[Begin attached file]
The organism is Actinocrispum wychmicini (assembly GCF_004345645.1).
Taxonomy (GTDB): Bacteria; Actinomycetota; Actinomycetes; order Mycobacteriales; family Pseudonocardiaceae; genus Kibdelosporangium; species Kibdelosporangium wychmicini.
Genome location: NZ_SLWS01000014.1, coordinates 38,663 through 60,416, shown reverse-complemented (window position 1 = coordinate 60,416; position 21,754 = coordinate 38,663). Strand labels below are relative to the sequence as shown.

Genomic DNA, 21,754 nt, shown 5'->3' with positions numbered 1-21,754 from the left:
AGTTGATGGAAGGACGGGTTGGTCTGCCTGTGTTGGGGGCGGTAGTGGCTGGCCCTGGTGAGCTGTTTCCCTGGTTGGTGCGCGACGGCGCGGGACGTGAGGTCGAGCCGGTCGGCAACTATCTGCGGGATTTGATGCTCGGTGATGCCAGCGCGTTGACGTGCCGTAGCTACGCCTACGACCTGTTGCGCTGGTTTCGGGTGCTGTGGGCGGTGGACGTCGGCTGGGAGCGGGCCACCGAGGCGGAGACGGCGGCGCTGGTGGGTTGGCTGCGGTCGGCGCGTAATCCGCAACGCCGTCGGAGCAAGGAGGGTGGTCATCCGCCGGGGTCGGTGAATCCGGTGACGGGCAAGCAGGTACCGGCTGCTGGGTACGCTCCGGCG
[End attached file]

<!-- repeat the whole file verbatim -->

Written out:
The organism is Actinocrispum wychmicini (assembly GCF_004345645.1).
Taxonomy (GTDB): Bacteria; Actinomycetota; Actinomycetes; order Mycobacteriales; family Pseudonocardiaceae; genus Kibdelosporangium; species Kibdelosporangium wychmicini.
Genome location: NZ_SLWS01000014.1, coordinates 38,663 through 60,416, shown reverse-complemented (window position 1 = coordinate 60,416; position 21,754 = coordinate 38,663). Strand labels below are relative to the sequence as shown.

Genomic DNA, 21,754 nt, shown 5'->3' with positions numbered 1-21,754 from the left:
AGTTGATGGAAGGACGGGTTGGTCTGCCTGTGTTGGGGGCGGTAGTGGCTGGCCCTGGTGAGCTGTTTCCCTGGTTGGTGCGCGACGGCGCGGGACGTGAGGTCGAGCCGGTCGGCAACTATCTGCGGGATTTGATGCTCGGTGATGCCAGCGCGTTGACGTGCCGTAGCTACGCCTACGACCTGTTGCGCTGGTTTCGGGTGCTGTGGGCGGTGGACGTCGGCTGGGAGCGGGCCACCGAGGCGGAGACGGCGGCGCTGGTGGGTTGGCTGCGGTCGGCGCGTAATCCGCAACGCCGTCGGAGCAAGGAGGGTGGTCATCCGCCGGGGTCGGTGAATCCGGTGACGGGCAAGCAGGTACCGGCTGCTGGGTACGCTCCGGCG